There are no boss battles in Dishonored, no massive, drawn-out fights where the doors suddenly close and you have to take down a really tough enemy to get to the next level. There are some difficult encounters—like the Tallboys, pictured above—but there are no bosses.
So while chatting with Dishonored designer Harvey Smith yesterday, I asked why he and his team at Arkane Studios chose not to include any sort of boss battles. Here's his answer, in full:
We also, we faced some of that on Deus Ex I think. The thing is, we're very conscious of tropes in video games that are kind of lazy, frankly. Or dogmatic is the better word perhaps. You know: here's a boss, he reveals his weak spot, you gotta hit it three times and then three times again, whatever.
In the same way that we did not call the game steampunk initially, we called it sort of retro future. We're working with this world class industrial designer Viktor Antonov (Half-Life 2). Our art director [Sebastien Mitton (BioShock 2)], we call him a world class video game art director. Those guys are not just regurgitating steampunk elements seen elsewhere, they are designing things, right? And so Viktor did his thing and Sebastien did his thing, and only then people online started using the term steampunk.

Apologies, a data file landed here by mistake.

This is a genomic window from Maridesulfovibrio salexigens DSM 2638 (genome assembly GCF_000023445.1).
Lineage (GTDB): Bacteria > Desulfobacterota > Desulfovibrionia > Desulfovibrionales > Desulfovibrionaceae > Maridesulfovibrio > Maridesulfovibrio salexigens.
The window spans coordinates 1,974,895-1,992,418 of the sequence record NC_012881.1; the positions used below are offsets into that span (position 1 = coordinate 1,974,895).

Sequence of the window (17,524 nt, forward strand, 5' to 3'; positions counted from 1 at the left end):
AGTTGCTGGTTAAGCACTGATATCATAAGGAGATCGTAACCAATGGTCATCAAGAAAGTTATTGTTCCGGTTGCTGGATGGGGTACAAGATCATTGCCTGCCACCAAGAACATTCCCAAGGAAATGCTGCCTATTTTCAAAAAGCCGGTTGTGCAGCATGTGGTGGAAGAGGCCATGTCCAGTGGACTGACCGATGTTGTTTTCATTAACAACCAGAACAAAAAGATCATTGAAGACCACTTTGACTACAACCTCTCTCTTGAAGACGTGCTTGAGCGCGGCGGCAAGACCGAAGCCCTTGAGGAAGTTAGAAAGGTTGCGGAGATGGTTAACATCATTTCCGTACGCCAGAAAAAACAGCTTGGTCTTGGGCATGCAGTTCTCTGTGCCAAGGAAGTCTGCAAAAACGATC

And internally one of our tenets was no cliche steampunk elements. So no brass and rivets and guys in tin helmets or whatever the fuck. And it's fine if people see it as a very innovative take on steampunk, that's great, we don't mind that, it's just that one of our tenets was avoid this overly familiar—because god, if you're gonna spend X dollars on something and X years of your life, you don't have to do exactly what everybody else has done or what you've seen. You don't have to draw your inspirations from what else is on the shelf.
So roundabout way of answering, I guess, is that we never really felt the need for boss monsters. And it seems like a dogmatic feature. And sometimes it's brilliant, right? One of my favorite games of all time was Shadow of the Colossus. If you count those as boss monsters, then wow—way to take that whole feature and make it your whole game and do something utterly brilliant. And it's one of the best 100 games of all time in my opinion.
But in our case it wasn't the focus, and we are kind of careful about avoiding those kind of dogmatic tropes that video games are built on.
Dishonored comes out Tuesday for PC, Xbox 360, and PS3. You can expect our full review late Sunday night, and we'll have more from Smith next week.